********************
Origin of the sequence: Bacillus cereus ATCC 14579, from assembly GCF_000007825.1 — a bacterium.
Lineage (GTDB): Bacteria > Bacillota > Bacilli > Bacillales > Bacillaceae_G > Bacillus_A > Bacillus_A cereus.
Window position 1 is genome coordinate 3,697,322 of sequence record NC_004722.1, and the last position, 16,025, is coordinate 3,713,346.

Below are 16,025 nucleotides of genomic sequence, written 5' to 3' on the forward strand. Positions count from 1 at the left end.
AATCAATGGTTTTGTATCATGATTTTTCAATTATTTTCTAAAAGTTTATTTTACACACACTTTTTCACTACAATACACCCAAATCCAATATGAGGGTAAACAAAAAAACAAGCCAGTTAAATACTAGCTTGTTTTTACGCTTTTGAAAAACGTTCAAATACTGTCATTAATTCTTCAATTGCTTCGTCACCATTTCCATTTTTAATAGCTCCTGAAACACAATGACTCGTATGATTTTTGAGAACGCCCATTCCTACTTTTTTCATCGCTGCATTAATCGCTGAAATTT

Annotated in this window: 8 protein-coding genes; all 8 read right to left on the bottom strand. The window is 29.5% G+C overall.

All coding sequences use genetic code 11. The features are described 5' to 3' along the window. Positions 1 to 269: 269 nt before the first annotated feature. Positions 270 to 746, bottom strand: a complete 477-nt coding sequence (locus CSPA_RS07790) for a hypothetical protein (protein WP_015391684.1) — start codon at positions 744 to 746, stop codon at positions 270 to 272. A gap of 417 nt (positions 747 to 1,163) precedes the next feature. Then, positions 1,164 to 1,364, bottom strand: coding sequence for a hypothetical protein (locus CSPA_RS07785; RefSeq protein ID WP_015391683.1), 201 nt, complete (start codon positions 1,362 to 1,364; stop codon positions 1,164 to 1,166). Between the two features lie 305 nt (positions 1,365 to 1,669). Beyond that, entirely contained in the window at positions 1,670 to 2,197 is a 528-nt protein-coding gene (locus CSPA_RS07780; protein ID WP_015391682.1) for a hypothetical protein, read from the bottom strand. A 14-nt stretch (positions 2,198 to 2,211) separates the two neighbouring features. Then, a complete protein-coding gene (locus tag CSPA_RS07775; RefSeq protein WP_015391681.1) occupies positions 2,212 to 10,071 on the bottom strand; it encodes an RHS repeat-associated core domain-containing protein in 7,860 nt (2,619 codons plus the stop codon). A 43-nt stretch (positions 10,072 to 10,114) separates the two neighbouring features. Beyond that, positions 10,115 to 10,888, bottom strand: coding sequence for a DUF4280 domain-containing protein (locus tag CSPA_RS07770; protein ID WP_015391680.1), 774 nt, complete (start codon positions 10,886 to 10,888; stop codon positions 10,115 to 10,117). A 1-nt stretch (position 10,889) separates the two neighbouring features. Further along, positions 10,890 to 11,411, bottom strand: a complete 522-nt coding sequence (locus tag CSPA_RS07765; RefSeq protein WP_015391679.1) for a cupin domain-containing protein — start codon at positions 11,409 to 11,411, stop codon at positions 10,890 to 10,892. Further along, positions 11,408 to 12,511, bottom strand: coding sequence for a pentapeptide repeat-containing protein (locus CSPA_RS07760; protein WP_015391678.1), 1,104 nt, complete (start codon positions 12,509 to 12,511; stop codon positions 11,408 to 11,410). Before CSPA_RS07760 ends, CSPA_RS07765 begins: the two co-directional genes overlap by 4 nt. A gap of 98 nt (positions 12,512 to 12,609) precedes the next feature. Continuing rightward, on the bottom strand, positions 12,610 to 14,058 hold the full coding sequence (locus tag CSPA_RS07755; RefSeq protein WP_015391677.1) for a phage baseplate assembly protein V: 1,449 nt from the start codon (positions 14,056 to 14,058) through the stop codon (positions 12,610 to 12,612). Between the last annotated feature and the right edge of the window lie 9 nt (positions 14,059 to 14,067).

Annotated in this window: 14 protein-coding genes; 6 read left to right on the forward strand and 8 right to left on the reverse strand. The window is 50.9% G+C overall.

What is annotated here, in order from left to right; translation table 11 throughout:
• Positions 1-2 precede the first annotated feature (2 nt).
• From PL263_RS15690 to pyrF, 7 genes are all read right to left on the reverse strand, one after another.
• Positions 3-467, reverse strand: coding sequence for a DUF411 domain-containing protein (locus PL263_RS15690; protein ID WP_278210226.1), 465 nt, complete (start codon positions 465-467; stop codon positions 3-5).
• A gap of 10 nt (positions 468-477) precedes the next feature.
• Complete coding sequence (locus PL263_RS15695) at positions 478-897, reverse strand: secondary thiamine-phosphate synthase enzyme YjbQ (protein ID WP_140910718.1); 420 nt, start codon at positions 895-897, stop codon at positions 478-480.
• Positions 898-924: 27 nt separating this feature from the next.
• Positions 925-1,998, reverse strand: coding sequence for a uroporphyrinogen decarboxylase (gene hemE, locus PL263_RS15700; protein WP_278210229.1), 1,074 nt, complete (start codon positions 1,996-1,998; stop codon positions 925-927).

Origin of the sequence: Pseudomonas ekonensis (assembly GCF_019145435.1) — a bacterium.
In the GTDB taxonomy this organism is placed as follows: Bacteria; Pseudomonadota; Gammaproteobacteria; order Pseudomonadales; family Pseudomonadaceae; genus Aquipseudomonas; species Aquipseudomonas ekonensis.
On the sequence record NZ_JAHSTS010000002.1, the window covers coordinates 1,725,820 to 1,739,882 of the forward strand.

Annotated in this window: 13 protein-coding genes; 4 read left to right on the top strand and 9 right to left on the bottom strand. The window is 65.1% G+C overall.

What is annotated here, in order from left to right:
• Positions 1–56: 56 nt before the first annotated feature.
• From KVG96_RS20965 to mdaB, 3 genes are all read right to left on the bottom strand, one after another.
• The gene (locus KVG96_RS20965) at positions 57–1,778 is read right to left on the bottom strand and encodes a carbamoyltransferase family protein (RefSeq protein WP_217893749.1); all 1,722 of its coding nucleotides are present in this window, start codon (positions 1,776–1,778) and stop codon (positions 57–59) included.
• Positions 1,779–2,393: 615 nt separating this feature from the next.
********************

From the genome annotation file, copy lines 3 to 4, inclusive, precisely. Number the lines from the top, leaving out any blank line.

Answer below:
Window position 1 is genome coordinate 3,697,322 of sequence record NC_004722.1, and the last position, 16,025, is coordinate 3,713,346.

Below are 16,025 nucleotides of genomic sequence, written 5' to 3' on the forward strand. Positions count from 1 at the left end.